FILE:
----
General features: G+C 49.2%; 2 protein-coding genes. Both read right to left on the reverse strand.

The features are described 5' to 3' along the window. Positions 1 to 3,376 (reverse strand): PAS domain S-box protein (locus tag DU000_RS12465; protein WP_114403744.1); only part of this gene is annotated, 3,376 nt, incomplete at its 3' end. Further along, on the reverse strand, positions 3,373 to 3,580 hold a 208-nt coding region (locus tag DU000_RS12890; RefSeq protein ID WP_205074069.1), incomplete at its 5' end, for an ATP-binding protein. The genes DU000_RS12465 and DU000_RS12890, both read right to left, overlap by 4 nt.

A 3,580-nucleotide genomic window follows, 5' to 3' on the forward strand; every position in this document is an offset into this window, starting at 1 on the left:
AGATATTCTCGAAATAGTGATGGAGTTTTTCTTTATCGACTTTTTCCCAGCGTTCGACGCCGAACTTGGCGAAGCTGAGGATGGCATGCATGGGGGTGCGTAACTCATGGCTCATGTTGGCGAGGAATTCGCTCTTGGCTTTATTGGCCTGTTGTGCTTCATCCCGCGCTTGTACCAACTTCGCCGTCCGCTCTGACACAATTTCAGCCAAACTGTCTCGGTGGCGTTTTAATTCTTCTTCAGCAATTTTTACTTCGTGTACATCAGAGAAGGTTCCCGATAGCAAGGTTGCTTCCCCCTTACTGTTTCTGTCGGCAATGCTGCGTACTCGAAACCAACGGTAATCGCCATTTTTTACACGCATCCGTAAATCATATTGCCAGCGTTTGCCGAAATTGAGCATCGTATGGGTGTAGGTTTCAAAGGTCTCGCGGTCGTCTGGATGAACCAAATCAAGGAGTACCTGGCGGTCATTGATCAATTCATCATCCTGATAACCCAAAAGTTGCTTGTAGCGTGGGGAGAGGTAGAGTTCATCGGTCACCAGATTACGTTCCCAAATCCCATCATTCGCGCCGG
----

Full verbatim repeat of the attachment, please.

General features: G+C 49.2%; 2 protein-coding genes. Both read right to left on the reverse strand.

The features are described 5' to 3' along the window. Positions 1 to 3,376 (reverse strand): PAS domain S-box protein (locus tag DU000_RS12465; protein WP_114403744.1); only part of this gene is annotated, 3,376 nt, incomplete at its 3' end. Further along, on the reverse strand, positions 3,373 to 3,580 hold a 208-nt coding region (locus tag DU000_RS12890; RefSeq protein ID WP_205074069.1), incomplete at its 5' end, for an ATP-binding protein. The genes DU000_RS12465 and DU000_RS12890, both read right to left, overlap by 4 nt.

A 3,580-nucleotide genomic window follows, 5' to 3' on the forward strand; every position in this document is an offset into this window, starting at 1 on the left:
AGATATTCTCGAAATAGTGATGGAGTTTTTCTTTATCGACTTTTTCCCAGCGTTCGACGCCGAACTTGGCGAAGCTGAGGATGGCATGCATGGGGGTGCGTAACTCATGGCTCATGTTGGCGAGGAATTCGCTCTTGGCTTTATTGGCCTGTTGTGCTTCATCCCGCGCTTGTACCAACTTCGCCGTCCGCTCTGACACAATTTCAGCCAAACTGTCTCGGTGGCGTTTTAATTCTTCTTCAGCAATTTTTACTTCGTGTACATCAGAGAAGGTTCCCGATAGCAAGGTTGCTTCCCCCTTACTGTTTCTGTCGGCAATGCTGCGTACTCGAAACCAACGGTAATCGCCATTTTTTACACGCATCCGTAAATCATATTGCCAGCGTTTGCCGAAATTGAGCATCGTATGGGTGTAGGTTTCAAAGGTCTCGCGGTCGTCTGGATGAACCAAATCAAGGAGTACCTGGCGGTCATTGATCAATTCATCATCCTGATAACCCAAAAGTTGCTTGTAGCGTGGGGAGAGGTAGAGTTCATCGGTCACCAGATTACGTTCCCAAATCCCATCATTCGCGCCGG